It's been three years and a day since Mac OS X hit stores worldwide. Mac users have now seen four iterations of the operating system, and at £99 a time some have paid out nearly £400 for the privileged of running what Apple described as "The world’s most advanced operating system", when it launched on March 24, 2001.
Ars Technica has posted a potted history of Apple's Unix-based OS. Taking readers though the three years of OS X releases that have seen it move from OS X 10.0 Cheetah – described as a beta – to the current OS X 10.3 Panther.
Cheetah to Jaguar The Arstechnica report said: "OS X was more stable than OS 9.1, I liked using it. I quickly realized that this release was not really ready for prime time."
It describes "rough edges", including the fact that DVDs didn't work: "You could read data off them, but you couldn't watch them. Printer drivers were few and far between, and CD burning? Forget about it. Legacy support? Forget about that too."
The highlight of OS X 10.1 (Puma) was that it "no longer felt like a beta".
"The trickle of OS X-native applications began to turn into a stream." These applications included Microsoft's carbonized version of Office, Macromedia Freehand, Adobe Illustrator and Photoshop.
"Other OS X software got faster, notably QuickTime, and overall stability improved markedly."
"For many people Jaguar delivered the goods. Many felt it was all that the original 10.0 release should have been, and were upset at having to pay $129 (£99) for functionality that should have been present in Cheetah or at the very least, Puma."
Jaguar was the first version of OS X to be advertised by its code name. According to the report the highlight of Mac OS X 10.2 was Quartz Extreme. "The new tech offloaded the window compositing calculations to the GPU instead of handling everything in the CPU. This meant that for the first time with OS X, the CPU was freed up from thinking about how to draw windows. The difference was quite noticeable."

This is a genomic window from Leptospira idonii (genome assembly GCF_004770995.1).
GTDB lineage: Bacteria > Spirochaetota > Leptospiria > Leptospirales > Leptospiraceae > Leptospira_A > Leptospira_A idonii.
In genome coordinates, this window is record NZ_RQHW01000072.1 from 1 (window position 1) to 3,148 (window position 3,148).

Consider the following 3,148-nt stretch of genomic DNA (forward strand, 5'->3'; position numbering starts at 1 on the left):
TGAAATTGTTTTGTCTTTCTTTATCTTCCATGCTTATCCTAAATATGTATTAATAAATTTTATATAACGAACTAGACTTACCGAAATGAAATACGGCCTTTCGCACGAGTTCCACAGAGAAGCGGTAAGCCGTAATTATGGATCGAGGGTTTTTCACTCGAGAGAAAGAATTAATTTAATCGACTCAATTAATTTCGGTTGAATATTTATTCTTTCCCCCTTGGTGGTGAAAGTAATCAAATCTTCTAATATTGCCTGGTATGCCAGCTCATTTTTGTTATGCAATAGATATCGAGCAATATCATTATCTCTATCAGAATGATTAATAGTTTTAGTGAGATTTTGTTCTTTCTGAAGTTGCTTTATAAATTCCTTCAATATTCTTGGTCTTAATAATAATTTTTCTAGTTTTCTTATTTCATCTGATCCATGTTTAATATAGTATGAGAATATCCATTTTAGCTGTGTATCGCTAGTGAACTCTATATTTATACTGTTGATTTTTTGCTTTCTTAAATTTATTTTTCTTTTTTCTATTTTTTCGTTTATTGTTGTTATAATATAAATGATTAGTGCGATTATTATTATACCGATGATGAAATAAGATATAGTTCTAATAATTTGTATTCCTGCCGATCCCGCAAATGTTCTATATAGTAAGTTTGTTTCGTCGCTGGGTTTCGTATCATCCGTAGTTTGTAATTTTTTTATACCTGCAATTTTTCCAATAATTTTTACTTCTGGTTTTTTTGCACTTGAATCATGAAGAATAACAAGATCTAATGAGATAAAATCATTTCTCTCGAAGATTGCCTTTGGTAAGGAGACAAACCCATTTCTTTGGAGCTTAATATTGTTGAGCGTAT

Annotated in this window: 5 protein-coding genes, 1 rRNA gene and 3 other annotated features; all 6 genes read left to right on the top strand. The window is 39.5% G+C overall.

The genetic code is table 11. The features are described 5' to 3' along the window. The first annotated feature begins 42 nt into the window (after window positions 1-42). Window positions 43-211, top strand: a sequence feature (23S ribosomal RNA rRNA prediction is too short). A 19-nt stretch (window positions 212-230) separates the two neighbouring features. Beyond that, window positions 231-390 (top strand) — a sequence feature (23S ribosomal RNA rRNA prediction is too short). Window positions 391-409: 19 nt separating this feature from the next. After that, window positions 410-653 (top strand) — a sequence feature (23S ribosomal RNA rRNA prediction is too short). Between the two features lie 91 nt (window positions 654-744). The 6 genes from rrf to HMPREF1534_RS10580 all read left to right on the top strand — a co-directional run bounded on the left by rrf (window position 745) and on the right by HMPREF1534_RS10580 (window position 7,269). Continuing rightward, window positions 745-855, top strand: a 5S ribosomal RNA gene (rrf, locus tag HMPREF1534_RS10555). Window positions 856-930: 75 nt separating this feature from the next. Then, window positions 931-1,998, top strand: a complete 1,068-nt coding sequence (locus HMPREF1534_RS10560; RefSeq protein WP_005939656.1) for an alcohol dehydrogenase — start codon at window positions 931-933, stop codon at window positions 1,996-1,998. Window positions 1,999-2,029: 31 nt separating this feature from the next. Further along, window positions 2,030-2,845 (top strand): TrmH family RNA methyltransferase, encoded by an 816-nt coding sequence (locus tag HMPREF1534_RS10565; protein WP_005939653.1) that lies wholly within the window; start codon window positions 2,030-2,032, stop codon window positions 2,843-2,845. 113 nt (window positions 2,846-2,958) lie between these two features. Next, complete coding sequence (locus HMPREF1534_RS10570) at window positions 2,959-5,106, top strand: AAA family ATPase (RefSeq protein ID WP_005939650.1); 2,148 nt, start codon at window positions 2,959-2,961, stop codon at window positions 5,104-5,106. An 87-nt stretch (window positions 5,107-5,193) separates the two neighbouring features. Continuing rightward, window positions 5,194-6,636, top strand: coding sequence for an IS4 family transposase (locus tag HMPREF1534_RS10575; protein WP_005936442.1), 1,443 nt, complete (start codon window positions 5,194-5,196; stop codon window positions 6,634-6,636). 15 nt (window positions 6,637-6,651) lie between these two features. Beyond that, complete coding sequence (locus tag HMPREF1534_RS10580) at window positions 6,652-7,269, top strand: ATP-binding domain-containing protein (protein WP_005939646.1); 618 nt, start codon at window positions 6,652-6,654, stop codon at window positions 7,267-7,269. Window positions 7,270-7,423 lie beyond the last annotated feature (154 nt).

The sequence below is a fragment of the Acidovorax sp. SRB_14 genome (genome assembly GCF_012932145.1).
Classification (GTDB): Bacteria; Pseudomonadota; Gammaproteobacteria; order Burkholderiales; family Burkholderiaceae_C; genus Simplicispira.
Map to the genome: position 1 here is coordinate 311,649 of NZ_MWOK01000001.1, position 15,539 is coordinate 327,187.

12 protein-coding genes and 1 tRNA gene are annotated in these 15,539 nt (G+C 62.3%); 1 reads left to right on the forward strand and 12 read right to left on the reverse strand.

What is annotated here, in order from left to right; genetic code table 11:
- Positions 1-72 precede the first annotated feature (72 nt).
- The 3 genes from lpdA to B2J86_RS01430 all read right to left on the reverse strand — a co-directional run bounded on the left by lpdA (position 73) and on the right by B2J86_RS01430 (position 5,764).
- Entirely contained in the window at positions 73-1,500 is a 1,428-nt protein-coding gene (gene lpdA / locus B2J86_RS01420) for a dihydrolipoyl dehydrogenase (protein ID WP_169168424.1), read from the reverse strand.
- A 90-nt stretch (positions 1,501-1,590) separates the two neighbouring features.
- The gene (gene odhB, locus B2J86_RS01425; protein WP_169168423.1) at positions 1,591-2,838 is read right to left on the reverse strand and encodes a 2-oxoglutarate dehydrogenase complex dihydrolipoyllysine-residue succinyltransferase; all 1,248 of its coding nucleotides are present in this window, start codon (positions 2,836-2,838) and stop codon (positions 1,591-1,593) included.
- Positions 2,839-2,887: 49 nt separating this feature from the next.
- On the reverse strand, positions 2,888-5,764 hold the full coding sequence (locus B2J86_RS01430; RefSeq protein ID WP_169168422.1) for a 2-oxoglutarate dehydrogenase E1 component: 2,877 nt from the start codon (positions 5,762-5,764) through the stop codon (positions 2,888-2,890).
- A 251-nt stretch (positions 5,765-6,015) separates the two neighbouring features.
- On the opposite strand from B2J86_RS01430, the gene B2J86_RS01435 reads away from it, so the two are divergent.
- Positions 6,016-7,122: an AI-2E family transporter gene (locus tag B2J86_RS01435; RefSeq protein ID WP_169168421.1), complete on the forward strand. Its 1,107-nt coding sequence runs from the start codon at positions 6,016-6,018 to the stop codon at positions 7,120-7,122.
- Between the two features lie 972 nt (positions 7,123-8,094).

Other improvements with Jaguar included a spam blocker, address book, iCal, iSync, iChat and Rendezvous.
According to Arstechnica: "The most useful new feature in Panther, and the one with the most "gee whiz" bang for the buck, has to be Exposé."
Panther also bought with it the brushed metal interface that had been introduced with iTunes and QuickTime and used in Safari.
"The sidebar was another big Apple UI change with Panther. One morning, Steve Jobs woke up, looked at his PowerBook, and realized that the screen was wider than it was tall and decreed that the icons should move to the side of the Finder windows from the top," according to Arstechnica.
Panther also had some significant under-the-hood Unix tweaks, Apple's own X11 implementation shipped with Panther, as did Xcode, their developer tools.
The report concludes: "There are times when Panther still feels like a work in progress, and it would be great if some of the functionality and UI changes rolled out in Panther had been there from the start.
"After three years, Mac users have a modern, mature, and stable desktop OS. While there have been some hiccups along the way, Apple has generally done a good job rolling out new features in the four major releases."